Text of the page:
The following is a press release from the Massachusetts Attorney General’s office submitted to the digital news media outlet.
BOSTON – Massachusetts Attorney General Maura Healey today, December 17, joined a bipartisan coalition of 38 attorneys general in suing Google LLC for anticompetitive conduct that illegally maintained power over general search engines and related advertising markets in violation of the Sherman Act.
The states’ complaint alleges that Google improperly maintains its monopoly power in general search and search advertising through the use of exclusionary agreements. Furthermore, Google has exploited its market position to accumulate and leverage data to the detriment of consumers.
“Google’s dominance in the search engine market has stifled its competition, depriving consumers of greater choice, innovation, and better privacy protections,” AG Healey said. “Today’s bipartisan action seeks to end this illegal monopoly and force Google to play fair.”
The states’ filing also asserts additional allegations and describing Google’s monopoly maintenance scheme as a multi-part effort. The lawsuit alleges that Google:
- Uses exclusionary agreements and other practices to limit the ability of rival general search engines and potential rivals to reach consumers. This conduct cements Google as the go-to search engine on computers and mobile devices.
- Disadvantages users of its search-advertising management tool, known as SA360, by promising that it would not favor Google search advertising over that of competing search engines such as Bing, and then, despite those promises, continuously favoring advertising on its own platform, inflating its profits to the detriment of advertisers and consumers.
- Discriminates against specialized search sites – such as those that provide travel, home repair, or entertainment services – by depriving them access to prime screen placement or “real estate” because these competing sites threaten Google’s revenue and dominant position.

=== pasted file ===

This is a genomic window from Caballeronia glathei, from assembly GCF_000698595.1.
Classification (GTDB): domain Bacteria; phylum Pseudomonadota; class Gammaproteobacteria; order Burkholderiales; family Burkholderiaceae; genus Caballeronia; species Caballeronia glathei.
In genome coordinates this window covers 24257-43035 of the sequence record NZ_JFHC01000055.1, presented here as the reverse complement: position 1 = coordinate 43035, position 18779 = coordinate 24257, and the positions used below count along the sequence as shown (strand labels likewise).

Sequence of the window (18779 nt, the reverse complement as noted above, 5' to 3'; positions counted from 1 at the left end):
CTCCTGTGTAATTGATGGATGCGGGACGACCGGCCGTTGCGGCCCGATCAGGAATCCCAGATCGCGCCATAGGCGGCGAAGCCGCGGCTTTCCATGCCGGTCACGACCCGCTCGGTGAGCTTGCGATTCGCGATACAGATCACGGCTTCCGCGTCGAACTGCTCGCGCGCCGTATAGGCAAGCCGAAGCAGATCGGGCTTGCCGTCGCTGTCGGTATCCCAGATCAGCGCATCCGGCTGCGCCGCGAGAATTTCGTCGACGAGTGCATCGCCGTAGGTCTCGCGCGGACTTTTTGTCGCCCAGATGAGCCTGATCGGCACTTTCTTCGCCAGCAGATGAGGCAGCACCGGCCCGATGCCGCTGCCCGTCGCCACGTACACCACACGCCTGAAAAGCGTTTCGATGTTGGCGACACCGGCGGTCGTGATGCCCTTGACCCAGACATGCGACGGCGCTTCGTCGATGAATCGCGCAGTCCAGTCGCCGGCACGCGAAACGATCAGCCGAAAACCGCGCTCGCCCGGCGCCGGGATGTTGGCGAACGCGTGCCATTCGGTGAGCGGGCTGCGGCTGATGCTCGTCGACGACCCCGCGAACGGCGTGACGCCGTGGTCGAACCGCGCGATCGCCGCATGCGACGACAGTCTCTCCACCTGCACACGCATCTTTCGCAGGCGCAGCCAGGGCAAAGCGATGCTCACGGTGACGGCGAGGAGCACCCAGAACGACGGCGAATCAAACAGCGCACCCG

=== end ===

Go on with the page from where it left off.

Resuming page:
The attorneys general argue that more competition in the general search engine market would benefit consumers, for example, though improved privacy protections and more targeted results and opportunities for consumers. Competitive general search engines also could offer better quality advertising and lower prices to advertisers.
The attorneys general allege that Google’s anticompetitive conduct continues. As explained in the complaint, the company seeks to deploy the same exclusionary contracting tactics to monopolize the emerging ways consumers access general search engines, such as through their home smart speakers, televisions, or in their cars. In so doing, Google is depriving consumers of competitive choices and blocking innovation.
The states also explain how Google’s acquisition and command of vast amounts of data – obtained increasingly because of consumers’ lack of choice – has fortified Google’s monopoly and created significant barriers for potential competitors and innovators.
The attorneys general ask the court to halt Google’s illegal conduct and restore a competitive marketplace. The states also seek to unwind any advantages that Google gained as a result of its anticompetitive conduct, including divestiture of assets as appropriate. Finally, the court is asked to provide any additional relief it determines appropriate, as well as reasonable fees and costs to the states.
The complaint was filed in the U.S. District Court for the District of Columbia, in conjunction with a Motion to Consolidate seeking to combine the states’ case with the pending U.S. Department of Justice case filed on October 20.
The states’ investigation was led by an executive committee made up of the attorneys general of Arizona, Colorado, Iowa, Nebraska, New York, North Carolina, Tennessee, and Utah. The executive committee is joined by the attorneys general of Alaska, Connecticut, Delaware, Hawaii, Idaho, Illinois, Kansas, Maine, Maryland, Massachusetts, Minnesota, Nevada, New Hampshire, New Jersey, New Mexico, North Dakota, Ohio, Oklahoma, Oregon, Pennsylvania, Rhode Island, South Dakota, Vermont, Virginia, Washington, West Virginia, Wyoming, the District of Columbia, and the territories of Guam and Puerto Rico.
Handling the case for Massachusetts is Assistant Attorney General Matthew Frank, Economic Analyst Ratib Ali, Assistant Attorney General and Deputy Division Chief Michael MacKenzie, and Assistant Attorney General and Division Chief Will Matlack of AG Healey’s Antitrust Division.